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The Hambantota Bay in southern Sri Lanka has been deemed an excellent spot to be developed into an international seaport. Accordingly a project commenced with the good intention of developing the bay into a port. During the course of the project however, the construction work took a different path and the project resorted to a speedier and less costly method of construction. “This sudden twist”, environmentalists point out, is detrimental to the surrounding environment, and the displaced people.
The Nation takes a closer look.

“China is increasingly depending on oil imports from Middle East countries. The sea route for oil imports is of great importance to China and China wants to have a control over this sea route. Sri Lanka, situated in the Indian Ocean is closer to the Malacca Strait and has a strategic location for the protection of the oil route.” – www.marinebuzz.com

Nimashi Amaleeta
The Bay of Hambantota in southern Sri Lanka has been long recognised as an excellent spot to be developed into a harbour. The natural settings of the bay are particularly important in this concern.

The Bay of Hambantota is located approximately 64 km west of the Dondra Head. This bay is a natural harbour. It is protected by the Hambantota headland on the east, which in turn provides protection against the rough waters flowing from the west and southwest. In as much the southwest monsoon waves too show no significant impact on the harbour. The bay spans approximately 200 ha. Its sea bottom maintains a fairly steep slope.

In addition to the natural settings of the water body, the Bay of Hambantota is also deemed a strategic location for the development of a sea port. Its location is important in terms of sea traffic, the proximity to India and its presence along trade routes that link ASEAN countries with Middle East, Europe and America. This bay also appears the most logical point for bunkering and container transshipment, based on the fact that, 200 ships bypass Sri Lanka daily during the 3700 nautical mile long voyage from Aden to Singapore, carrying excess fuel and supplies instead of cargo.

Chinese & Malaysian interest
Presently, the Bay of Hambantota is being developed into a new sea port funded by the Exim Bank of China, as reported in www.marinebuzz.com on 02/11/’07. The entire project is expected to be completed in 15 years in four phases. The first phase will cost $ 450 million. Upon completion the port will be capable of handling 20 million twenty-foot equivalent units (TEUs) per year with 11 kilometres (km) of berths. The project would include a gas-fired power plant project, a ship repair unit, a container repair unit, an oil refinery and a bunkering terminal.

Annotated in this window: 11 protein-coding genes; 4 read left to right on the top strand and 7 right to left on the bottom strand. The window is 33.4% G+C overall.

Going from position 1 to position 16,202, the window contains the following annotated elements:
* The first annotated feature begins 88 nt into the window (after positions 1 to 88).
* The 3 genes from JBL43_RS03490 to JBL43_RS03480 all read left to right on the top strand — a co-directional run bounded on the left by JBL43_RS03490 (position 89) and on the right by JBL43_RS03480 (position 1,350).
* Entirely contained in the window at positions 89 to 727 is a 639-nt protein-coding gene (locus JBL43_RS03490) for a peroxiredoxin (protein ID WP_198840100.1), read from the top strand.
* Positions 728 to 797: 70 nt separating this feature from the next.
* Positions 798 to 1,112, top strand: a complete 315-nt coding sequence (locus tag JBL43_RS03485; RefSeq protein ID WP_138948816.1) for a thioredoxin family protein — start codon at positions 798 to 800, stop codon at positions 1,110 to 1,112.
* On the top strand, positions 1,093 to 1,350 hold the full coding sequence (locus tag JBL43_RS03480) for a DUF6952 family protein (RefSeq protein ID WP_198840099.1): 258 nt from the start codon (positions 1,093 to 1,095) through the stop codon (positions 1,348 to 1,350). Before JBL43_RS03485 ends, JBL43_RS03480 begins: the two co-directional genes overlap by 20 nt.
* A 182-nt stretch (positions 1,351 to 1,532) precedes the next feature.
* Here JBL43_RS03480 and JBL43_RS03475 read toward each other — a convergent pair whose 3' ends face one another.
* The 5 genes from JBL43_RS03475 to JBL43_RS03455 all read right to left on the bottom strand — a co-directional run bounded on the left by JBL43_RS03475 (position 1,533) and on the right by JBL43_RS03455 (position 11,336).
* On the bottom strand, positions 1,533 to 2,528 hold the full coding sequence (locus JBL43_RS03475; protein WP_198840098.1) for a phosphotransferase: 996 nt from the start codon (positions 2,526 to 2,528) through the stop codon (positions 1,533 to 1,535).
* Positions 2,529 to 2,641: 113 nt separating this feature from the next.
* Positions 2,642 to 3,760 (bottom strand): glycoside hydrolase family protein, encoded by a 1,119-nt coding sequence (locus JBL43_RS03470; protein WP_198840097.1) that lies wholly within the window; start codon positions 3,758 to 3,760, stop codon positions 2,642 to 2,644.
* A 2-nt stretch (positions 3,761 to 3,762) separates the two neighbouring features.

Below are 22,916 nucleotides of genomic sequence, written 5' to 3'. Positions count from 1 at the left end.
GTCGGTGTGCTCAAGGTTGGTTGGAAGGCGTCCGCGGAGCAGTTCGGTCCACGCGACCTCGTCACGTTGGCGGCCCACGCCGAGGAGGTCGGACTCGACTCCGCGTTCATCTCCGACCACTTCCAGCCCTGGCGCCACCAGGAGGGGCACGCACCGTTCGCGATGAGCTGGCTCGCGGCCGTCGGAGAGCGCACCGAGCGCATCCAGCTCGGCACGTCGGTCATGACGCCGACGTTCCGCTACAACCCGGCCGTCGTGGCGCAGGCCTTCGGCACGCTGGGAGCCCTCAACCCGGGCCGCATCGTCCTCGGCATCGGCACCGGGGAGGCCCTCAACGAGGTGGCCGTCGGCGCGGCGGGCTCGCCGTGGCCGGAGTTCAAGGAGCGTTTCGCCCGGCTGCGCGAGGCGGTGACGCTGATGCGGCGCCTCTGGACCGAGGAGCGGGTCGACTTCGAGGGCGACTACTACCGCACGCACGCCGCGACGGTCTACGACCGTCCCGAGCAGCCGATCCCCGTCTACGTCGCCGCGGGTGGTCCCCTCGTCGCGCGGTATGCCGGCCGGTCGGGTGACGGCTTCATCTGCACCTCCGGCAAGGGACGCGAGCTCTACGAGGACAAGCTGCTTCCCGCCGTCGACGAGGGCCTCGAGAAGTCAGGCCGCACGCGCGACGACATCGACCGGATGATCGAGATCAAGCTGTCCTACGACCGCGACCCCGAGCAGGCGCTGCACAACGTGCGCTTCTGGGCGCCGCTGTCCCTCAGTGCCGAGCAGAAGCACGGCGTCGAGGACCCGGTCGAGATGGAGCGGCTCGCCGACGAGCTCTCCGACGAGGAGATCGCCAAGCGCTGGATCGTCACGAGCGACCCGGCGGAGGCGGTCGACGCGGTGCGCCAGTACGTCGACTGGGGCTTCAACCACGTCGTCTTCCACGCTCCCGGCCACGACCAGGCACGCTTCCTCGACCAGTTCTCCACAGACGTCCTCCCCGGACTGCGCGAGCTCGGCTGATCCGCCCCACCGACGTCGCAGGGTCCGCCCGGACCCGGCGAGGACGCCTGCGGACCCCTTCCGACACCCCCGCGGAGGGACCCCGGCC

Further explaining China’s intervention in the project, the website www.marinebuzz.com (02/11/’07) reports the following. “China is increasingly depending on oil imports from Middle East countries. The sea route for oil imports from Middle East countries. The sea route for oil imports is of great importance to China and China wants to have a control over this sea route. Sri Lanka, situated in the Indian Ocean is closer to the Malacca Strait and has a strategic location for the protection of the oil route.”

Moreover, Malaysian investors are also looking forward to develop a power plant at the port. The ‘Summary of UNJLC Logistics Assessment, Port Summary 16 March 2005’, available online at www.unjlc.org reveals “Chinese and Malaysian investors have already signed to develop an oil refinery and power plant respectively, at the Hambantota port. The entire three year project would involve the creation of jetties, terminals, docks and administrative buildings at a total cost of USD $ 1.5 billion.”

The GoSL however believes, this development project and related infrastructure would designate Hambantota as a new hub of economic development in the country, lessening the ‘burden’ on its Colombo counterpart which lacks adequate space facilities for shipping, trans-shipment, ship building, bunkering, the handling of large scale fuel products, increased bunkering and catering to increased exports and imports.

SDA studies
Initial studies of this development project were done by the Southern Development Authority (SDA) and outlined a plan to construct the port in the sea. Accordingly, the Lanka Hydraulics Institute Ltd., prepared a concept for the plausible layout of the harbour. It was also advised that a conservation approach should be adopted in the selection of the design criteria for the harbour.

The proposed breakwater layout provided shelter to the inner harbour area from waves. It was designed to prevent sedimentation inside the basin and provide safe navigability when entering the harbour.

Change in course
Though the Hambantota harbour project started off with good intentions, it has now changed directions amidst the pressure of vested interests. Environmentalists are thus concerned of these sudden changes. “We emphasise that we are not against the development of the harbour. The Bay of Hambantota has been deemed ideal for an international harbour. But we do emphasise on the fact that constructing the harbour by dredging the Karagama saltern is detrimental to the environment,” said Thilak Kariyawasam of the Sri Lanka Nature Forum. “The EIA specifically mentions that dredging the saltern would have a negative impact on the Bundala sanctuary. However, the EIA does not provide an alternative to this dredging. And the project has resorted to dredge the saltern to construct the harbour.”